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Delivery Method for SMA Drug Nusinersen Evaluated for Safety and Efficacy

Medically reviewed by Susan Kerrigan, MD and Marianne Madsen on February 4, 2023

Spinal muscular atrophy (SMA) is a debilitating genetic disorder that results in degeneration of muscle function. The rare disease, which usually appears in childhood, is typically treated with a drug called nusinersen, which is injected directly into the spinal canal. 


A more streamlined method of administration has been developed for SMA. This method has just been evaluated for safety and efficacy in patients with advanced disease. The results of the evaluation were published in Muscle & Nerve.


The study


Investigators evaluated the safety and effectiveness of nusinersen delivery via subcutaneous intrathecal catheter (SIC) system. The SIC system was developed specifically for use in SMA patients with spinal deformities or fusions, as traditional administration of nusinersen is known to have side effects in this particular class of patients. 


Seventeen patients were included in the safety branch of the study, all of whom started nusinersen treatment between 2.7 and 31.5 years of age and received 9 to 12 doses of the drug via SIC. The efficacy branch of the study included 11 nonambulatory patients (patients who could not walk) who had never undergone treatment for their SMA.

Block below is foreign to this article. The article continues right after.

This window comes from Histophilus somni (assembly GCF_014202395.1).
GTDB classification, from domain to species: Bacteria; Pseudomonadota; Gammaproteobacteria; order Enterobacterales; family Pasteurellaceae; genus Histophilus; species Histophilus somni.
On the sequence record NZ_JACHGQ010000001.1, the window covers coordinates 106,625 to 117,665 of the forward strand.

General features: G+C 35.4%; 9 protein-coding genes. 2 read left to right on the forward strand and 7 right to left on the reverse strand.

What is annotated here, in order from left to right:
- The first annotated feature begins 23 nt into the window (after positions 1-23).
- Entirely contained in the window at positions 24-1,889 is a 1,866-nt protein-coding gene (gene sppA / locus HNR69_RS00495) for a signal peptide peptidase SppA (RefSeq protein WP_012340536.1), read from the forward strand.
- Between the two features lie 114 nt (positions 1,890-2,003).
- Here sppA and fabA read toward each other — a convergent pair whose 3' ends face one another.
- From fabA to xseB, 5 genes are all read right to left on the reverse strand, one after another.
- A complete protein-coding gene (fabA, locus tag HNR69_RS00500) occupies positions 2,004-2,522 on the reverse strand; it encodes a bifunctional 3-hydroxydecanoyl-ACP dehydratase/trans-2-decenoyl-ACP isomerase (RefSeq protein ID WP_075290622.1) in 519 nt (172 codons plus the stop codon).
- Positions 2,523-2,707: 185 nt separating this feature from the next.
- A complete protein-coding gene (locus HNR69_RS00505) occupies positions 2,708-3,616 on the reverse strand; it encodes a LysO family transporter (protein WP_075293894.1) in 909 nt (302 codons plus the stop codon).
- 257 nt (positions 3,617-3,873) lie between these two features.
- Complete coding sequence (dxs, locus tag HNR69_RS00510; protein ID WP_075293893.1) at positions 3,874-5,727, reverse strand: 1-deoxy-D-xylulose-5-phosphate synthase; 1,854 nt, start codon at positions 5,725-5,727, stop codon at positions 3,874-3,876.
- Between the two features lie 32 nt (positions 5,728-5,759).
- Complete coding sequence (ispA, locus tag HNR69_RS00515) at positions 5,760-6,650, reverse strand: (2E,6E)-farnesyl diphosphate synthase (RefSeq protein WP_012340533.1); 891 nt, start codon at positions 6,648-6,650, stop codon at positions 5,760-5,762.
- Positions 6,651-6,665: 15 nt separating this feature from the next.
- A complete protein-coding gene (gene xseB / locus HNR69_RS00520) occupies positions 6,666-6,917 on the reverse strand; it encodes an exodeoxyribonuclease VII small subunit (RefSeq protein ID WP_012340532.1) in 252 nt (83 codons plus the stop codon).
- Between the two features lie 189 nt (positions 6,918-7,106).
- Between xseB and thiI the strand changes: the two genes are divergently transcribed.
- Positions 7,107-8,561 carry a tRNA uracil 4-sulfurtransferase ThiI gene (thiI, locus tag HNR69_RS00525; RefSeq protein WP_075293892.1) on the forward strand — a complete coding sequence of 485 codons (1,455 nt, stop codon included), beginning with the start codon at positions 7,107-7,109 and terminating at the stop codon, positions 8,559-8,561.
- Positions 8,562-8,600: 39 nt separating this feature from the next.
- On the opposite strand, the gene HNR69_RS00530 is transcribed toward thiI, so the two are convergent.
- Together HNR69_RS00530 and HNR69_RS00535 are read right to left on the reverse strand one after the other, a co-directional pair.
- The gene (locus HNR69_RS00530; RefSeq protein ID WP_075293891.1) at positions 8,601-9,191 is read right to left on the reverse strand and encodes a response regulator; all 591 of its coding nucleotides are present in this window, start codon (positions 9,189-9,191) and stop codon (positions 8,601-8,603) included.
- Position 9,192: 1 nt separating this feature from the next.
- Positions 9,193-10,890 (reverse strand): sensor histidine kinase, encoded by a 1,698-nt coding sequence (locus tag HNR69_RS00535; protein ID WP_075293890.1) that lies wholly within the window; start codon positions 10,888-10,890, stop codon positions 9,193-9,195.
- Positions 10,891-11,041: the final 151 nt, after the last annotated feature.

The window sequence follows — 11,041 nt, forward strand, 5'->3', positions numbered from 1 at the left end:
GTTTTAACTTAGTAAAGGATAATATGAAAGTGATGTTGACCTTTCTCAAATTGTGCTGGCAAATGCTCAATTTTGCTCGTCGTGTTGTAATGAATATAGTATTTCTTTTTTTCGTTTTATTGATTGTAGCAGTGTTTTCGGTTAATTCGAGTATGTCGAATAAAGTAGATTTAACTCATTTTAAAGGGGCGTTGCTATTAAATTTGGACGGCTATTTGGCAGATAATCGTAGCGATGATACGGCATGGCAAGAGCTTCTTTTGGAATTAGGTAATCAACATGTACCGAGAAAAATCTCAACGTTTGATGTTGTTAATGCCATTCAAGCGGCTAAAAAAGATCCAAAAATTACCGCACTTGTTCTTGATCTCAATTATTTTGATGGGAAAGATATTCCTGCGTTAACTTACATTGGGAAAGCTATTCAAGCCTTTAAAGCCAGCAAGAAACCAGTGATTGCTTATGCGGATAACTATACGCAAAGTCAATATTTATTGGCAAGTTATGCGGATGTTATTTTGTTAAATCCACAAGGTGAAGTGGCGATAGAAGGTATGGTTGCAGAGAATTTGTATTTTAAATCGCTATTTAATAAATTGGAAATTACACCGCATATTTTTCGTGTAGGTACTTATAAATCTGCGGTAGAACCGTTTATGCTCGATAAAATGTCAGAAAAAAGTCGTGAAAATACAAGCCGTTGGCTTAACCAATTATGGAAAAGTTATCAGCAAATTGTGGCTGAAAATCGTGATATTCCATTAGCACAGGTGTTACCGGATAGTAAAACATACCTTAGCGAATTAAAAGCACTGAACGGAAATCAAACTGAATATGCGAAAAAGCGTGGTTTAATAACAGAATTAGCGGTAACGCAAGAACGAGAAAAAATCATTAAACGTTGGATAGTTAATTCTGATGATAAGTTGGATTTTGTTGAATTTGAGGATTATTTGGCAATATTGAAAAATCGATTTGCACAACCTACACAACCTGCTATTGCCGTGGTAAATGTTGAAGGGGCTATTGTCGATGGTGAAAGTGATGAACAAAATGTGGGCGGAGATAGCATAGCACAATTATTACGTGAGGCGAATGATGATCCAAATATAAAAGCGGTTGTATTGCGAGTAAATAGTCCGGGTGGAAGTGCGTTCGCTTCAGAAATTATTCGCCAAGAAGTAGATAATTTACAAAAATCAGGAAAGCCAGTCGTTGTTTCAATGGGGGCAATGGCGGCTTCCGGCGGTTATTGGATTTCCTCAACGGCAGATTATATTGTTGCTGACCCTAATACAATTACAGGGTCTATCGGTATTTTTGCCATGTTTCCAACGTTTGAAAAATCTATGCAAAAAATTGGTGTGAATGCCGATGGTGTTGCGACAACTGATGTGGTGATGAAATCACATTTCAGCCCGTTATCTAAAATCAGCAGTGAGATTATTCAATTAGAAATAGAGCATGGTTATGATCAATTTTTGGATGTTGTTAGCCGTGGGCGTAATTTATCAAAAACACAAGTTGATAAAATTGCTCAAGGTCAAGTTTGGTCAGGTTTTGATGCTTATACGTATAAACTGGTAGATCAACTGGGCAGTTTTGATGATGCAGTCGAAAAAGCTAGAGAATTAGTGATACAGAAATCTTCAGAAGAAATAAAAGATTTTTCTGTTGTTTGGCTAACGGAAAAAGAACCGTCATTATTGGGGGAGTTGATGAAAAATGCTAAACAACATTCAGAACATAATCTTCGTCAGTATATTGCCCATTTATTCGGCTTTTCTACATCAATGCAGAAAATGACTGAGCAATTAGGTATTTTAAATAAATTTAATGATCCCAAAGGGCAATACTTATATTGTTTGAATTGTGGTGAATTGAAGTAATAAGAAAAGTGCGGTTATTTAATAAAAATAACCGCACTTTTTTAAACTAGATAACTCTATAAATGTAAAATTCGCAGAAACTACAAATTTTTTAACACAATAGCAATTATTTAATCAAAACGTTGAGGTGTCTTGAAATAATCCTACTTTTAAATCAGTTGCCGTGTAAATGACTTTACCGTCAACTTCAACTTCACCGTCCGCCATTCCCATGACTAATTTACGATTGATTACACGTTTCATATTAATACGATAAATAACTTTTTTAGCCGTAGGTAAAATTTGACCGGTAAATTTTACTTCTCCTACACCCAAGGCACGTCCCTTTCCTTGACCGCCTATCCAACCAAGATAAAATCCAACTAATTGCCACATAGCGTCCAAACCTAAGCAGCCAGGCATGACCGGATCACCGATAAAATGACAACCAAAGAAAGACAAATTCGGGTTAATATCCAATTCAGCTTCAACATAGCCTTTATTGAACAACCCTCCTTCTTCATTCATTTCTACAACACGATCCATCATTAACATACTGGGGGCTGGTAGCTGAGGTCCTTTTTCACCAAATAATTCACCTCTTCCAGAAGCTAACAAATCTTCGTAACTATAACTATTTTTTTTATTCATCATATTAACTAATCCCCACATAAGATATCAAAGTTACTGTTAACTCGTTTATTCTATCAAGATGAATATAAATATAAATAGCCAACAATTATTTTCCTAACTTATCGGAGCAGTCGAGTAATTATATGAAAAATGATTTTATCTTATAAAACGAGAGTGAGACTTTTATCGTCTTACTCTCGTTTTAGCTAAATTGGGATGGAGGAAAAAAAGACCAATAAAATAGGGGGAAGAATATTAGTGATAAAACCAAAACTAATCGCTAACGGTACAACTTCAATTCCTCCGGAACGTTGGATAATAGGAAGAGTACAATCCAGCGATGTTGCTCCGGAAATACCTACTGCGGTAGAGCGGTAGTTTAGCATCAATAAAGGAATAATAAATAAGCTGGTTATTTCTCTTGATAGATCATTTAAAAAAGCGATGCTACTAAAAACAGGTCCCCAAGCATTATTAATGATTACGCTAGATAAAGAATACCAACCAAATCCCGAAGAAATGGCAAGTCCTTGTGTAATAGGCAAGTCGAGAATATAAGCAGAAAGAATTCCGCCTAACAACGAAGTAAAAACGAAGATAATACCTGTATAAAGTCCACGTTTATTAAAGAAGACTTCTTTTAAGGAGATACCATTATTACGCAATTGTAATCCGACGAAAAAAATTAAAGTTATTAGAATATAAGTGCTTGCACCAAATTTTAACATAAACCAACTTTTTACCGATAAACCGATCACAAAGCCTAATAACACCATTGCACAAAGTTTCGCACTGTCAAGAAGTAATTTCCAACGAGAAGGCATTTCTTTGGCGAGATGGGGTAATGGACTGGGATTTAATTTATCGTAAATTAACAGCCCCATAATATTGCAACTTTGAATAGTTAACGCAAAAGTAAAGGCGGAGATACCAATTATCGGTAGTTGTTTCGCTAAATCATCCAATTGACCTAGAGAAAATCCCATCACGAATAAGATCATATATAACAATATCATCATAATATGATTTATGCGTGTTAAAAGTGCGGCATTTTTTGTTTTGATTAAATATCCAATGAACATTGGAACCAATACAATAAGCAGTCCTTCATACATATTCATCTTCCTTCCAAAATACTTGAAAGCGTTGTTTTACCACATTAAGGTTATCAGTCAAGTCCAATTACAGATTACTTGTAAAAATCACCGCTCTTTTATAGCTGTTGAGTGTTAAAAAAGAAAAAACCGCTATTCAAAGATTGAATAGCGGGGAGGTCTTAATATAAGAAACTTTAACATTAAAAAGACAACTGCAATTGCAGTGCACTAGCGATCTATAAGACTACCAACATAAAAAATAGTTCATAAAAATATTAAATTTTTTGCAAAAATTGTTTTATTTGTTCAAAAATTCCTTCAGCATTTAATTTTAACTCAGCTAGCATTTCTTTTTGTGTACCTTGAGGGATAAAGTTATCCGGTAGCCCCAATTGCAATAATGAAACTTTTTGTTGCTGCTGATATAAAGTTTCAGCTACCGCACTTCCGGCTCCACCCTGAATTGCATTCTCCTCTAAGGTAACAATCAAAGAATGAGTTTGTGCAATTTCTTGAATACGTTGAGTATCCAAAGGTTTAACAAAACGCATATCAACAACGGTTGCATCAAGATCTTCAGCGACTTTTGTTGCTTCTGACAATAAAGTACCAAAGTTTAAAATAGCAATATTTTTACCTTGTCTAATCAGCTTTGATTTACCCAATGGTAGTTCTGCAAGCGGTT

The safety branch of the study saw 14 adverse events which occurred among 12 participants. The adverse events were all related to the SIC system and not the nusinersen drug itself. Four of the SICs suffered a malfunction and required surgical repair, while one became infected with bacterial meningitis and needed to be removed.


In the efficacy branch of the study, the results were more promising: patients who underwent a finger dexterity test called the nine-hole peg test showed a 15.9% and 19% improvement in both dominant and nondominant hands, respectively. Their grip strength also improved by 44.9%. However, no significant changes in motor scales, muscle force, pulmonary function, or SMA biomarkers were observed. All participants in the efficacy branch reported improvements in endurance, purposeful hand use, arm strength, head control, and/or speech.




Although the SIC system could lead to improvements in muscle function, it runs the risk of side effects not present in traditional nusinersen delivery. Further investigation into the pros and cons of SIC is certainly needed before considering this method of administration as a new mainstay of SMA therapy.


Written by Natan Rosenfeld

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